This traditional Bosnian polenta with caramelized onions and peppers is vegan and made with the most basic cornmeal recipe. Sautéed raw onions and peppers transform into tender, luscious, and ever so slightly charred ribbons.
A simple step-by-step tutorial explains how to prepare polenta properly and what different options are available.
Update Notes: This recipe was originally published in April 2012. It was updated in June of 2020 with new photos and great recipe tips.
Why this polenta with caramelized onions and peppers works:
- It’s frugal
- You’ll only need a few basic pantry ingredients
- It’s quick and easy to make
- It’s delicious and filling
What is polenta?
It is a firm porridge made from boiled cornmeal. The dish, which was already popular with the ancient Romans, is also an integral part of international kitchens.
Where does it come from originally?
Polenta is an absolute traditional dish in parts of Spain, Provence, and especially in northern Italy. For a long time, it was considered poor people’s food because it is cheap to prepare from millet, spelt, and fine corn flour, making you feel full.
But: Those who have little, know how to use it creatively. And maybe that’s why cornmeal recipes are so versatile today.
In some southern US states, a very similar dish is called grits. Grits are made from ground corn kernels to a creamy porridge and served with shrimp, cheese, or meat stews.
In Bosnia and most of the Balkans, cooked cornmeal (aka Pura, Zganci, or Palenta) is often served as a light lunch or supper topped with golden-browned vegetables or with farmer’s cheese and buttermilk.
The popular topping in winter is crispy bacon and sauerkraut, but caramelized peppers and onions are favored with polenta year-round.
My love for polenta is relatively fresh because, for a long time, the golden yellow porridge was stored in my memory as an indefinable “slush.”
But there were not many foods I liked as a kid, and every ingredient deserves a second chance. A few extra crispy polenta fries later, I completely fell for it.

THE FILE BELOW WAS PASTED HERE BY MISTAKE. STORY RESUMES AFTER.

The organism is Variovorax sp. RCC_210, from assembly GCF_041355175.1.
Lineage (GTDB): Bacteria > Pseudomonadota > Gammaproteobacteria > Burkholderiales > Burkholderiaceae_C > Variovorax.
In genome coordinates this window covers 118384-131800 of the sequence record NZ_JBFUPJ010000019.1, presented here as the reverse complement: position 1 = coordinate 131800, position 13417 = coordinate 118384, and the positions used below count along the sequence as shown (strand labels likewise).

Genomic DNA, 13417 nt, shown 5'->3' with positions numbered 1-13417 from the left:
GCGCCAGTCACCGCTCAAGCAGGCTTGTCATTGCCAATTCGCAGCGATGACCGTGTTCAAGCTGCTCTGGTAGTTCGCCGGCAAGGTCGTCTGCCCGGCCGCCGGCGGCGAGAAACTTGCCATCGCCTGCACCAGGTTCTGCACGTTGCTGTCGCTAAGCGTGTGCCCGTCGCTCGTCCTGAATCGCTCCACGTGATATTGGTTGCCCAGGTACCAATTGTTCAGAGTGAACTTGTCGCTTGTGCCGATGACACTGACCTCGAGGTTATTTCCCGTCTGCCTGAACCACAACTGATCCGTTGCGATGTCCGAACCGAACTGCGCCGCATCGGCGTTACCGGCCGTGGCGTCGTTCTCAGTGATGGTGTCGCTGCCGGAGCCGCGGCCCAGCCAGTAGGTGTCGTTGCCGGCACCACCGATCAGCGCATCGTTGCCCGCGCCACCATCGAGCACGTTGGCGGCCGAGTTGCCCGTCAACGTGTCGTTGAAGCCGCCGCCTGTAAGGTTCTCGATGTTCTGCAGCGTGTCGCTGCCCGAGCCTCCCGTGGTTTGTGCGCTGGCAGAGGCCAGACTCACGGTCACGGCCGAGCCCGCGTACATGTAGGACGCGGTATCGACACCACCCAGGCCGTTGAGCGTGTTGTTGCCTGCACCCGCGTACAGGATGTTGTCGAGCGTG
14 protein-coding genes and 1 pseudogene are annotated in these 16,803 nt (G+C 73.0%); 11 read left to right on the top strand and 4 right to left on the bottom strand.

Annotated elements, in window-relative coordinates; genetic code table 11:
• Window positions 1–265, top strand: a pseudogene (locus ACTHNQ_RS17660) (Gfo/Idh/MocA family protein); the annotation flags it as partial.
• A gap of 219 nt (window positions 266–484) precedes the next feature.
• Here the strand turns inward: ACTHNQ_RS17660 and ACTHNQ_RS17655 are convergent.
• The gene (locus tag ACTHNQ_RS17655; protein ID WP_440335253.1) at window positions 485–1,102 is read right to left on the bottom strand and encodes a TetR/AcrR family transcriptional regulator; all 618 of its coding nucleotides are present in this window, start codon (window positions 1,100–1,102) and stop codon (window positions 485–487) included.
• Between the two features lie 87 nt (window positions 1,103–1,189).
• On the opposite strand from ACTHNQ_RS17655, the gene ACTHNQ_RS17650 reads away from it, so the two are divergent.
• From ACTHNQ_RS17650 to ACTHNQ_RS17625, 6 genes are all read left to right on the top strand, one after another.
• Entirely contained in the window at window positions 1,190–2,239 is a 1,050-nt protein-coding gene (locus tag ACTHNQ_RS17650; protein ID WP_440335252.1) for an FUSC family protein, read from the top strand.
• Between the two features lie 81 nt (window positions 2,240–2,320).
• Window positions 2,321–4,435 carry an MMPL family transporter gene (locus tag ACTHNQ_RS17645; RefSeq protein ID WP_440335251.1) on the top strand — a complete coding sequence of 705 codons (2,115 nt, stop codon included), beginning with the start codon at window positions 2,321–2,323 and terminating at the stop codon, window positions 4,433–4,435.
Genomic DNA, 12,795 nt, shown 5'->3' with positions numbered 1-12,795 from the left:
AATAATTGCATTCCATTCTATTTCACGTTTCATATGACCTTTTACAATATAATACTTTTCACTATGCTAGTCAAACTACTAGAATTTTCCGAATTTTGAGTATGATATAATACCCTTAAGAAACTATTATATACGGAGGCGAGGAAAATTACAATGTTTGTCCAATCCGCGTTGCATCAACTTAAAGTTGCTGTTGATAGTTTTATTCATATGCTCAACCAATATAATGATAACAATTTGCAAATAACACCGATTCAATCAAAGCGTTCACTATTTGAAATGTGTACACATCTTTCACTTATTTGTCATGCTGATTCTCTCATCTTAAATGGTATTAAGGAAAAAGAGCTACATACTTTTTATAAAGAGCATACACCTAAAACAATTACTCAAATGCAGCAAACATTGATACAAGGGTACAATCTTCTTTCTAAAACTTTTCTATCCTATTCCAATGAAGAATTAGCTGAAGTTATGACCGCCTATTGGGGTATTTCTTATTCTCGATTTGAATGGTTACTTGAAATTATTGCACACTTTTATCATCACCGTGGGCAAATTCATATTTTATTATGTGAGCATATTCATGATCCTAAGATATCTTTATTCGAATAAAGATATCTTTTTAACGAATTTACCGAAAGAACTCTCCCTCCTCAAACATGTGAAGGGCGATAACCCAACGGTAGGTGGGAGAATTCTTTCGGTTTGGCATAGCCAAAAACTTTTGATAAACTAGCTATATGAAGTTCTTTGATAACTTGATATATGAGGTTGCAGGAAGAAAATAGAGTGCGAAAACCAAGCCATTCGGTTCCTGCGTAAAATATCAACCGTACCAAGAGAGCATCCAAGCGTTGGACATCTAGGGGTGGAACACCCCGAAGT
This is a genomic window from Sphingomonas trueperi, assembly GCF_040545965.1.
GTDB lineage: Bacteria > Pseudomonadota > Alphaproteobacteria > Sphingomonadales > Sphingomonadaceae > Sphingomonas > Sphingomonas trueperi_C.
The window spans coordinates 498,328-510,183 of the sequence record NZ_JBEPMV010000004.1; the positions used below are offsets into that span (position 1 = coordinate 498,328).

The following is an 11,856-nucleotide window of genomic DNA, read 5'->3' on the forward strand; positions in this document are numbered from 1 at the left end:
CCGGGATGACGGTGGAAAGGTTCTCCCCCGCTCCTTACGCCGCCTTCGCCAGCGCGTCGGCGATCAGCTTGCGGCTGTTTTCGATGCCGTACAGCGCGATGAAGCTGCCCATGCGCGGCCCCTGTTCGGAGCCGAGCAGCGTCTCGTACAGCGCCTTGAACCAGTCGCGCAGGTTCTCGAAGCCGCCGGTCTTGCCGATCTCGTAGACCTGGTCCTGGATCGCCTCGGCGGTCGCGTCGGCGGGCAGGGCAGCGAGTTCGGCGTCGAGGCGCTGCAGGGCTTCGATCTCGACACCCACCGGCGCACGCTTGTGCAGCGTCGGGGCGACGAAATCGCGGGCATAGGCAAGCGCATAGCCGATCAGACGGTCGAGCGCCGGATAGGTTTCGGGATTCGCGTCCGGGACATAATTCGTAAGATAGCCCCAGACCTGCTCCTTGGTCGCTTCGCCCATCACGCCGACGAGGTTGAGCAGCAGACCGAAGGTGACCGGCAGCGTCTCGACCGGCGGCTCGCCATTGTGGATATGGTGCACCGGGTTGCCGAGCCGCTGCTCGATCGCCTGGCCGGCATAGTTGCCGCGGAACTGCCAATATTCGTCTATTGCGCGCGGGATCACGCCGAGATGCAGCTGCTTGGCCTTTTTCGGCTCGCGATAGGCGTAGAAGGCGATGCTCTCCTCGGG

How to make polenta with caramelized onions and peppers?
*Keep scrolling to get the full (printable) recipe, ingredient amounts, and more tips, or click on the “Skip to Recipe” button at the top of the page.
- Mix cornmeal, water, oil, and salt in a saucepan.
- Bring to a boil, then gently simmer, continually whisking until thickened.
- Meanwhile, cook onions and peppers until caramelized. Serve with cooked grits.
Creamy or crispy: this is how you cook polenta like a pro
Whether crisp, gritty, or creamy, the feel-good dish is filling, extremely changeable, and – depending on the variety – made quickly.
“Making it is a real tough job,” an Italian neighbor tells me and shakes her head sympathetically. That’s not precisely true unless you want to go old-school with your recipe:
- “Classic” method: For the Italian original, untreated corn grits are slowly sprinkled into boiling salt water and stirred, stirred… and stirred clockwise. For at least 1 hour and without a break, because the corn grits burn in no time. Without this preparation, the polenta is difficult to digest and causes stomach grumbling.
- “Suitable for everyday use” method: If all of this is too tiring for you, I have good news for you: You can usually buy it pretreated in the supermarket. This means that the fine granules are pre-steamed and are therefore ready for the plates after only 15-20 minutes.
- “Turbo” method: still too long? Well, OK, for the very impatient, there is always the instant version, which is ready after 5 minutes.
Cooking polenta: classic, creamy and good
It takes less than 20 minutes for the corn grits to turn into the creamiest, golden porridge. The preparation can take shorter or longer, depending on how finely the cornmeal is ground or which type you buy.
Instant polenta is ready after 5 minutes. Whether short or long – the preparation is effortless.
Frequently asked questions:
1. COARSE OR FINE, WHAT WILL IT BE?
Polenta can be fine, coarse, or a mix. Fine to medium-fine grain sizes are suitable for creamy porridge. Medium-fine to coarse corn grits are intended for cut-resistant polenta. My pantry is always stocked with Quaker cornmeal.
Learn the difference between cornmeal, corn flour, cornstarch, and maize in this Chilean polenta recipe.
2. HOW MUCH POLENTA DO YOU CALCULATE PER PERSON?
Even in small quantities, polenta makes you full. As for the main course, you’ll need about 3 oz. per person, and as a side dish about 1.5 oz. of the cornmeal.
3. THE RATIO OF CORNMEAL AND LIQUID
The instructions on the cornmeal package suggest a 1:4 ratio – one part cornmeal to 4 parts water. However, I find that a 1:3 ratio is just the right amount for me. I don’t like my polenta too mushy.
Variations/make your own:
- Make it in a slow cooker. Recipe by Epicurious.
- Make it in a pressure cooker/instant pot. Recipe by Food Network.
- Try it with sautéed mushrooms and spinach.
- Cook cornmeal in chicken or vegetable broth.
- Add garlic.
- It tastes sweet and creamy when you prepare it with milk.
- Season the cooked cornmeal to taste with grated parmesan, parsley, butter, salt, and pepper.
- Serve with maple syrup alongside eggs for breakfast.
Polenta with a difference: fried, baked, or sweet